Burns then took the rostrum to return some of the evening's jabs and express his appreciation for the kinder words.  "How sweet it is," he remarked.  He said he needed to set the record straight on several points:  He was "never one to seek out controversy";  He found great words of advice from the Clinton Arena "railbirds"; and he was on friendly terms with all hockey officials.  He confirmed speculation raised during the banquet that his wife was the actual brains behind his coaching efforts, saying she even provided him with the wording for his talks to players between periods.  On a more serious note, Burns called the evening's gathering a "reaffirmation" of what hockey has been to Clinton over the last 60 years. 

He said he could not pick any one team as the best during his coaching years, but he could cite certain squads as "perhaps symbolic" of their respective decades.  They were: the 1957-58 team; the 1962-63 unit, which boasted six shutouts and such players as Schilling, Tim Suppe, Pete Burns, Jim Hughes, Ted Wampfler, Mike Stutard, Jerry Dawes and Dick Rastani in compiling a 12-1 record; the 1977-78 team that produced a 19-2 record and the greatest offensive output of Burn's career.  It featured Ted Fauss and Dan Kane; and the 1981-82 "Year of Brian Hannon" team.  "Brian holds all the career and season records at the moment and they'll be tough to beat," Burns said.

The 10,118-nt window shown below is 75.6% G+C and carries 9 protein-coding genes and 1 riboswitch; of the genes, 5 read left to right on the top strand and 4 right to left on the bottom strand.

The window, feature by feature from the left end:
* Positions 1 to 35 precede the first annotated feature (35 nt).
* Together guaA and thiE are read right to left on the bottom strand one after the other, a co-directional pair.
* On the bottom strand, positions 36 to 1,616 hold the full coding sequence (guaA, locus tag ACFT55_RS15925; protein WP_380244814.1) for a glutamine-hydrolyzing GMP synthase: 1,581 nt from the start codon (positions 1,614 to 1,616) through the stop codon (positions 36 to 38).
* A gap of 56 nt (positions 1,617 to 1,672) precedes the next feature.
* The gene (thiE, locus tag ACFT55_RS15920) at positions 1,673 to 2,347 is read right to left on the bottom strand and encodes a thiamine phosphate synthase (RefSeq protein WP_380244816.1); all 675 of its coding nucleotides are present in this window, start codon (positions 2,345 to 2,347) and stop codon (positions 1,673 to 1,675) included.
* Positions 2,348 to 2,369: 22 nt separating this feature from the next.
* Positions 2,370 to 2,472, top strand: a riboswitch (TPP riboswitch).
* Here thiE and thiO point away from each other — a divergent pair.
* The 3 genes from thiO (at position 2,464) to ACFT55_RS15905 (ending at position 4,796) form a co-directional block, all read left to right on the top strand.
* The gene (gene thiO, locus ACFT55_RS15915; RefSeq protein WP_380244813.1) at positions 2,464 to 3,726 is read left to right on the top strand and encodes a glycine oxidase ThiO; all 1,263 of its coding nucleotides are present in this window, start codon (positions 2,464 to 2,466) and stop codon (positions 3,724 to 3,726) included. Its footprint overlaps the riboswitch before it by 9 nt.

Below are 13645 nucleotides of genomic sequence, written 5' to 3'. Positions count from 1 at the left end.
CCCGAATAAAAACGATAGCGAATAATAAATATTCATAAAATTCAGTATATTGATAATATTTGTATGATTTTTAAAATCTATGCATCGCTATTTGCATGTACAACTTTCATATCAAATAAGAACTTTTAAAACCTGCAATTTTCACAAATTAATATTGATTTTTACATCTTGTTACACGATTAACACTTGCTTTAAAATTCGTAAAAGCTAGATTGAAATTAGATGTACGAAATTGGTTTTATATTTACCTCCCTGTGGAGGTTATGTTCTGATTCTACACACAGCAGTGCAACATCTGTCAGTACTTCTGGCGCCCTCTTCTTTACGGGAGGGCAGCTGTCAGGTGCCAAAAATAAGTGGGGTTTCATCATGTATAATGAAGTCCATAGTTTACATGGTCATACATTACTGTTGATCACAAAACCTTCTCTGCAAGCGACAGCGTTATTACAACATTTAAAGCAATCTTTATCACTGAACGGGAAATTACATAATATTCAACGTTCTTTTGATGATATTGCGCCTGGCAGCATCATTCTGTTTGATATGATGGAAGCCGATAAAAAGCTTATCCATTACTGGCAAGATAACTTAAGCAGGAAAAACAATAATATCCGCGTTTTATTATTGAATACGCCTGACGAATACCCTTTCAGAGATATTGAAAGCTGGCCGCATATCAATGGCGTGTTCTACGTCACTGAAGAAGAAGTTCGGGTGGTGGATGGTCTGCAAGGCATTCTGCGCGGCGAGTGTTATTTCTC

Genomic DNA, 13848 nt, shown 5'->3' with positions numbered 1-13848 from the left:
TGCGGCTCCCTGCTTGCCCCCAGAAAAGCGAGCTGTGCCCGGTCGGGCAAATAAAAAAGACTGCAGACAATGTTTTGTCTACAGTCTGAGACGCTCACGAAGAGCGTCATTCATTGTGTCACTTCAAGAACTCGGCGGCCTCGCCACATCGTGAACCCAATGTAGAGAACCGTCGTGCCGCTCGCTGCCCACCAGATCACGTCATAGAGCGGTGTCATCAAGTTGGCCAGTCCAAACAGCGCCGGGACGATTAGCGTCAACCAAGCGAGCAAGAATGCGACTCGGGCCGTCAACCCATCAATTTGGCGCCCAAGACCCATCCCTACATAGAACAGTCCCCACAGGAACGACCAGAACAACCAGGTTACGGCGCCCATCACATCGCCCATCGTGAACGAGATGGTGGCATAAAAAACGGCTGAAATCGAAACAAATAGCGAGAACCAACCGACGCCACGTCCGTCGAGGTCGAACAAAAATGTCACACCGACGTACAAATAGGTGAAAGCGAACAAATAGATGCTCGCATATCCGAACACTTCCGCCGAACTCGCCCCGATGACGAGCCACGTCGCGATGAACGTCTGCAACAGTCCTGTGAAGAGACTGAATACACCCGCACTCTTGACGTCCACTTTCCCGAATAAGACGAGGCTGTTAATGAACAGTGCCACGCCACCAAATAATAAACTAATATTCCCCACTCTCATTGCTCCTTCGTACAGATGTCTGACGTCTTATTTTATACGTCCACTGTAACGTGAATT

Burns commented that his teams over the years were dominated by some familiar names, including 11 Burns (eight of them his relatives, including two sons), six Hameline brothers and eight Dawes.

He then mentioned what he said were some of the outstanding players from his 28 years: Tom Thurston (62), Greg Batt Jr. and Bobby Moran (65), Rick Burns and Steve Eckerson (69), Rishel and Ken Hunt (70), Tom Hullar and Joe Hameline (71), Rod Burns (72), Don Hawthorne, Dough Schripple, and Jamie Conway (73), Robby Olson (74), John Hullar (75), Curt Jennings (76), Daryl Hunt 977), Jim Fauss (80) and Dave Iles (81)

Burns concluded by noting "how much fun this game has been for me" and saying he could write a book called "The Joy of Coaching."  He said the thrill of winning the big championship games over the years could have him walking on air for three days afterward.  "I'm going to be walking on air for three weeks after this night," he said.  "Would I do it all again?  You bet I would."

 

Bernie was inducted into the New York State High School Hockey- Hall of Fame, March 1997, for his dedication to the sport as a truly great coach who has contributed noteworthy service to New York State high school hockey.
 
 
 

The New York State High School Hockey- Hall of Fame, located in the Lake Placid Olympic Center's '80 Rink hallway,  recognizes former outstanding Players, Coaches and Teams that have contributed noteworthy service to New York State high school hockey.